We’re used to organisation’s websites having FAQs – Frequently Asked Questions. Given that most organisations answer some questions so frequently, that’s a fairly sensible approach. But surely, internally, most organisations have what we might call FURs too: Frequently Uttered Responses. From my own experience – and from anecdotal conversations with friends and colleagues – one of the most common of these is “Oh, didn’t anyone tell you?”. It’s kind of the flipside of that equally well-known rhetorical question: “Did I not get that memo, then?”. Depending on the urgency or importance of the issue at hand, that’s a phrase I’ve heard uttered in tones that range from exasperation to sarcasm. When uttered by those who’ve found themselves saying it more often than they’d like, a hollow-eyed cynicism can creep in too. Either way, it’s hard to think of it as a symptom of organisational health.

(more…)

Working life is full of phrases like ‘walking the talk’ and expressions like ‘delivering on potential’. With our suits on, we exist in a world where promises are meant to be kept, and reputations can rise and fall on our ability to maintain this code of honour. A little remarkable, given that we’re all at least old enough to dress ourselves and navigate our way from duvet to desktop: as far as the reliability of promises goes, that’s surely old enough to know better – whether that comes to making the promises, or believing wholeheartedly that they will be delivered upon. But whether we are being naïve or not, our working expectations, hopes and aspirations often start with the promises that are held out or presented to us. And turn a little bitter when the delivery doesn’t follow. We may be older and wiser, but we can still wind up like the little kid who keeps being told they’ll get a new bicycle for Christmas. Just not which Christmas they’re going to get it.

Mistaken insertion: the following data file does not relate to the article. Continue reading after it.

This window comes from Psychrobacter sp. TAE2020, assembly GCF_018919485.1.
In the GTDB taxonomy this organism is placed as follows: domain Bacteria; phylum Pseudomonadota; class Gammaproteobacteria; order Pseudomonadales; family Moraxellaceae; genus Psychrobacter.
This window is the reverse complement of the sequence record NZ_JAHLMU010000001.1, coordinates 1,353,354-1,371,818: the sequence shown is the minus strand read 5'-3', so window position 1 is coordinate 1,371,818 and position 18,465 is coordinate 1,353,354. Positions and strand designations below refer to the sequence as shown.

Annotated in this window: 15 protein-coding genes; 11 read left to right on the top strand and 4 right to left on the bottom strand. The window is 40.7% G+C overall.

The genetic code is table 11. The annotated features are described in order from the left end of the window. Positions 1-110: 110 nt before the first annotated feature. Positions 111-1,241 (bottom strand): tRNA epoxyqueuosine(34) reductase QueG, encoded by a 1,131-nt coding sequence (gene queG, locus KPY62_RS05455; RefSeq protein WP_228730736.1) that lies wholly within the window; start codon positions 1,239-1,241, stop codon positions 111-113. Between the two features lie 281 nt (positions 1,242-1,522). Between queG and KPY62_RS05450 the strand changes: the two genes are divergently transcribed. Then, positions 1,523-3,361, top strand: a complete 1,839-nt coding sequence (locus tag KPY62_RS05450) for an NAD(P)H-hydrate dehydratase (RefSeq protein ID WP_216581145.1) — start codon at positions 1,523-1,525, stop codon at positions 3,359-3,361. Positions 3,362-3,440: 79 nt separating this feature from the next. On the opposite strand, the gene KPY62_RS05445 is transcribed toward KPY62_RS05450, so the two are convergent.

(more…)

Britain’s Got Talent would make a nifty patriotic slogan, for what is – in ‘reality’ (quotes intentional) – the name of a competitive game show that pitches individual ‘talents’ against each other. “England’s Got Talent” might have made a good tabloid headline about a month ago, but would now have the appeal – at least to the footie minded – of stale lager. Which illustrates one central conundrum of modern culture: the ‘star system’. Evolved in Hollywood, it might be perfectly adapted to the entertainment industry, but most occupations are not actually about the luminous performance of individuals. Organisational development is no less a team game than football, and in neither case is the display of either striking talent or overbearing celebrity the real point: the real point is to achieve goals.

(more…)

We’ve just added a downloadable version of this recent Changeboard article by Robert Terry to our Elsewhere page: alternatively you can download the PDF here.

As Robert says:

All in all, the months ahead look challenging. Particularly as many of us work in the very ‘back-office’ that is the focus of much cost-cutting activity: if we are to play our part – as is expected – in protecting front-line services, we will need to work intelligently to identify the savings that can be made without damaging them.”

To find out more about what may yet be in store, read the full article.

Add to: Facebook | Digg | Del.icio.us | Stumbleupon | Reddit | Blinklist | Twitter | Technorati | Furl | Newsvine

Add to FacebookAdd to NewsvineAdd to DiggAdd to Del.icio.usAdd to StumbleuponAdd to RedditAdd to BlinklistAdd to TwitterAdd to TechnoratiAdd to Furl

Next Page »